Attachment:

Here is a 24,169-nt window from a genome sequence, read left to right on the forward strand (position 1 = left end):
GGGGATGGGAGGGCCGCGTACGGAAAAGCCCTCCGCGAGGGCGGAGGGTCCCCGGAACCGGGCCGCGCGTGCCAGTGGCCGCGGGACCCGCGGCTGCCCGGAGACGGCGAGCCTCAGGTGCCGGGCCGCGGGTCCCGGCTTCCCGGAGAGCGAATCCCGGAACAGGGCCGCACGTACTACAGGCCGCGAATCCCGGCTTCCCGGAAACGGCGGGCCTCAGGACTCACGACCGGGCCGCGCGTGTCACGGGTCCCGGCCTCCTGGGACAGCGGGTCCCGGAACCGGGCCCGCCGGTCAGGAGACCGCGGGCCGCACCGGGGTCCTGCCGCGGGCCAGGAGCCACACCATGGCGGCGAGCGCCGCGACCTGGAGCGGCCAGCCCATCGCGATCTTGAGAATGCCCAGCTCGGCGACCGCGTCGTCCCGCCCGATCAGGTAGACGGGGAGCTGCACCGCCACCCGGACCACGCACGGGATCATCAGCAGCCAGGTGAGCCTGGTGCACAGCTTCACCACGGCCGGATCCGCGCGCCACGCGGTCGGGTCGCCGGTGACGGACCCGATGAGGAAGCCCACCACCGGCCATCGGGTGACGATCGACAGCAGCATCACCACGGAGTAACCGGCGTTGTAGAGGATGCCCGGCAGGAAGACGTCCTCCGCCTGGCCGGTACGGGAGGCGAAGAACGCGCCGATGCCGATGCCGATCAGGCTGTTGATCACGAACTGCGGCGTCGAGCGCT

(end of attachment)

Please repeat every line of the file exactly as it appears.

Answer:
Here is a 24,169-nt window from a genome sequence, read left to right on the forward strand (position 1 = left end):
GGGGATGGGAGGGCCGCGTACGGAAAAGCCCTCCGCGAGGGCGGAGGGTCCCCGGAACCGGGCCGCGCGTGCCAGTGGCCGCGGGACCCGCGGCTGCCCGGAGACGGCGAGCCTCAGGTGCCGGGCCGCGGGTCCCGGCTTCCCGGAGAGCGAATCCCGGAACAGGGCCGCACGTACTACAGGCCGCGAATCCCGGCTTCCCGGAAACGGCGGGCCTCAGGACTCACGACCGGGCCGCGCGTGTCACGGGTCCCGGCCTCCTGGGACAGCGGGTCCCGGAACCGGGCCCGCCGGTCAGGAGACCGCGGGCCGCACCGGGGTCCTGCCGCGGGCCAGGAGCCACACCATGGCGGCGAGCGCCGCGACCTGGAGCGGCCAGCCCATCGCGATCTTGAGAATGCCCAGCTCGGCGACCGCGTCGTCCCGCCCGATCAGGTAGACGGGGAGCTGCACCGCCACCCGGACCACGCACGGGATCATCAGCAGCCAGGTGAGCCTGGTGCACAGCTTCACCACGGCCGGATCCGCGCGCCACGCGGTCGGGTCGCCGGTGACGGACCCGATGAGGAAGCCCACCACCGGCCATCGGGTGACGATCGACAGCAGCATCACCACGGAGTAACCGGCGTTGTAGAGGATGCCCGGCAGGAAGACGTCCTCCGCCTGGCCGGTACGGGAGGCGAAGAACGCGCCGATGCCGATGCCGATCAGGCTGTTGATCACGAACTGCGGCGTCGAGCGCT